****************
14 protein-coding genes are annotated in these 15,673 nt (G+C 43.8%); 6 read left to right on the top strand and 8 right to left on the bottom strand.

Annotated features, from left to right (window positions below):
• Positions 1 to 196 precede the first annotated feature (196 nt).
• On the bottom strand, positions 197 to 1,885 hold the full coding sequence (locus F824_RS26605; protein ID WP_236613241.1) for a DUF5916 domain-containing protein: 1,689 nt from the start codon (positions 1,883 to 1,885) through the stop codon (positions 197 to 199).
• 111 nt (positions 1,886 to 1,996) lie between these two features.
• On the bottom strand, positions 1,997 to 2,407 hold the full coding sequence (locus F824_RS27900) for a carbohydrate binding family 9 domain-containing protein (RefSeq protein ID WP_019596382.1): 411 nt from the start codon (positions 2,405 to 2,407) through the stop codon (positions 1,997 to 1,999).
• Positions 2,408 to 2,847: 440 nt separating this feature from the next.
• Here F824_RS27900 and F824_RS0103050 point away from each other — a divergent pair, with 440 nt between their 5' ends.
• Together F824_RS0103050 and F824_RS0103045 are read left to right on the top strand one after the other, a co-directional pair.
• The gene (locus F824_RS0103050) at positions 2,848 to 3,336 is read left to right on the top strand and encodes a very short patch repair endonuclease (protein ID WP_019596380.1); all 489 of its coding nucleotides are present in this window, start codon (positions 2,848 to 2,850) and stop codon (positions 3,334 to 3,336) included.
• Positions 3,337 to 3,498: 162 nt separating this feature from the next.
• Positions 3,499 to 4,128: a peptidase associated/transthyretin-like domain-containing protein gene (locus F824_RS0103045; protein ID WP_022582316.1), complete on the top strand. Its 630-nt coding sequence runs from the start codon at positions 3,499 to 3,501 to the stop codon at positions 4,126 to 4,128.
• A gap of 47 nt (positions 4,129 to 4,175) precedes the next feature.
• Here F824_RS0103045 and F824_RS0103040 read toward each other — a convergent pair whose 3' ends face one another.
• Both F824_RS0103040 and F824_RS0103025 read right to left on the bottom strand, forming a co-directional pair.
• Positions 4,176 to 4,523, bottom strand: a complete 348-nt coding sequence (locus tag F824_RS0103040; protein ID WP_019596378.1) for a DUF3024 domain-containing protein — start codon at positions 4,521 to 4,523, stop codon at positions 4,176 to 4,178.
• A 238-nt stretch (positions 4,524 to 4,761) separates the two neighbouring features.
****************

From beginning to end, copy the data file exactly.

14 protein-coding genes are annotated in these 15,673 nt (G+C 43.8%); 6 read left to right on the top strand and 8 right to left on the bottom strand.

Annotated features, from left to right (window positions below):
• Positions 1 to 196 precede the first annotated feature (196 nt).
• On the bottom strand, positions 197 to 1,885 hold the full coding sequence (locus F824_RS26605; protein ID WP_236613241.1) for a DUF5916 domain-containing protein: 1,689 nt from the start codon (positions 1,883 to 1,885) through the stop codon (positions 197 to 199).
• 111 nt (positions 1,886 to 1,996) lie between these two features.
• On the bottom strand, positions 1,997 to 2,407 hold the full coding sequence (locus F824_RS27900) for a carbohydrate binding family 9 domain-containing protein (RefSeq protein ID WP_019596382.1): 411 nt from the start codon (positions 2,405 to 2,407) through the stop codon (positions 1,997 to 1,999).
• Positions 2,408 to 2,847: 440 nt separating this feature from the next.
• Here F824_RS27900 and F824_RS0103050 point away from each other — a divergent pair, with 440 nt between their 5' ends.
• Together F824_RS0103050 and F824_RS0103045 are read left to right on the top strand one after the other, a co-directional pair.
• The gene (locus F824_RS0103050) at positions 2,848 to 3,336 is read left to right on the top strand and encodes a very short patch repair endonuclease (protein ID WP_019596380.1); all 489 of its coding nucleotides are present in this window, start codon (positions 2,848 to 2,850) and stop codon (positions 3,334 to 3,336) included.
• Positions 3,337 to 3,498: 162 nt separating this feature from the next.
• Positions 3,499 to 4,128: a peptidase associated/transthyretin-like domain-containing protein gene (locus F824_RS0103045; protein ID WP_022582316.1), complete on the top strand. Its 630-nt coding sequence runs from the start codon at positions 3,499 to 3,501 to the stop codon at positions 4,126 to 4,128.
• A gap of 47 nt (positions 4,129 to 4,175) precedes the next feature.
• Here F824_RS0103045 and F824_RS0103040 read toward each other — a convergent pair whose 3' ends face one another.
• Both F824_RS0103040 and F824_RS0103025 read right to left on the bottom strand, forming a co-directional pair.
• Positions 4,176 to 4,523, bottom strand: a complete 348-nt coding sequence (locus tag F824_RS0103040; protein ID WP_019596378.1) for a DUF3024 domain-containing protein — start codon at positions 4,521 to 4,523, stop codon at positions 4,176 to 4,178.
• A 238-nt stretch (positions 4,524 to 4,761) separates the two neighbouring features.